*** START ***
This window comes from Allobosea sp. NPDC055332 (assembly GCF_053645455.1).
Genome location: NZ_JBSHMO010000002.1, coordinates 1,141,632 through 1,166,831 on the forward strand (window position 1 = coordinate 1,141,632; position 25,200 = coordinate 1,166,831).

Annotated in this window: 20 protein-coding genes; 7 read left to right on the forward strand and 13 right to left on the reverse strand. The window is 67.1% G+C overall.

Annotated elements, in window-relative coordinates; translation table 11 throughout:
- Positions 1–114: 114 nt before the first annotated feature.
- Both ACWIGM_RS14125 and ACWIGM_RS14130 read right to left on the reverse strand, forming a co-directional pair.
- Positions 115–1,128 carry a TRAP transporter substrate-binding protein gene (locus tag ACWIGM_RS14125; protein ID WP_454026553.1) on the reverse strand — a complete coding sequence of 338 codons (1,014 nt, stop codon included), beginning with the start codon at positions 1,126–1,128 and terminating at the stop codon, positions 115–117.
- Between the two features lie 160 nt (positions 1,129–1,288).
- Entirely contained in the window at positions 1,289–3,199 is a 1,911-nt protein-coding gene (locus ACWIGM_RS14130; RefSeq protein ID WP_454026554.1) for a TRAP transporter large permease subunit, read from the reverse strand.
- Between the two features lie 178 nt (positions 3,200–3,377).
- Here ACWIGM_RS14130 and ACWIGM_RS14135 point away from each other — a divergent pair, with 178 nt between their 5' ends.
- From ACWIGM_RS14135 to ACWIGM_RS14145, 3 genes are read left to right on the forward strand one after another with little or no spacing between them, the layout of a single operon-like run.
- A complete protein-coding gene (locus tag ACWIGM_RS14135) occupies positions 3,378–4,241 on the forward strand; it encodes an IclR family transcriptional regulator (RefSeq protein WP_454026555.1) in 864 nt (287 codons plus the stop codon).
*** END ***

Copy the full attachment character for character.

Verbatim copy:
This window comes from Allobosea sp. NPDC055332 (assembly GCF_053645455.1).
Genome location: NZ_JBSHMO010000002.1, coordinates 1,141,632 through 1,166,831 on the forward strand (window position 1 = coordinate 1,141,632; position 25,200 = coordinate 1,166,831).

Annotated in this window: 20 protein-coding genes; 7 read left to right on the forward strand and 13 right to left on the reverse strand. The window is 67.1% G+C overall.

Annotated elements, in window-relative coordinates; translation table 11 throughout:
- Positions 1–114: 114 nt before the first annotated feature.
- Both ACWIGM_RS14125 and ACWIGM_RS14130 read right to left on the reverse strand, forming a co-directional pair.
- Positions 115–1,128 carry a TRAP transporter substrate-binding protein gene (locus tag ACWIGM_RS14125; protein ID WP_454026553.1) on the reverse strand — a complete coding sequence of 338 codons (1,014 nt, stop codon included), beginning with the start codon at positions 1,126–1,128 and terminating at the stop codon, positions 115–117.
- Between the two features lie 160 nt (positions 1,129–1,288).
- Entirely contained in the window at positions 1,289–3,199 is a 1,911-nt protein-coding gene (locus ACWIGM_RS14130; RefSeq protein ID WP_454026554.1) for a TRAP transporter large permease subunit, read from the reverse strand.
- Between the two features lie 178 nt (positions 3,200–3,377).
- Here ACWIGM_RS14130 and ACWIGM_RS14135 point away from each other — a divergent pair, with 178 nt between their 5' ends.
- From ACWIGM_RS14135 to ACWIGM_RS14145, 3 genes are read left to right on the forward strand one after another with little or no spacing between them, the layout of a single operon-like run.
- A complete protein-coding gene (locus tag ACWIGM_RS14135) occupies positions 3,378–4,241 on the forward strand; it encodes an IclR family transcriptional regulator (RefSeq protein WP_454026555.1) in 864 nt (287 codons plus the stop codon).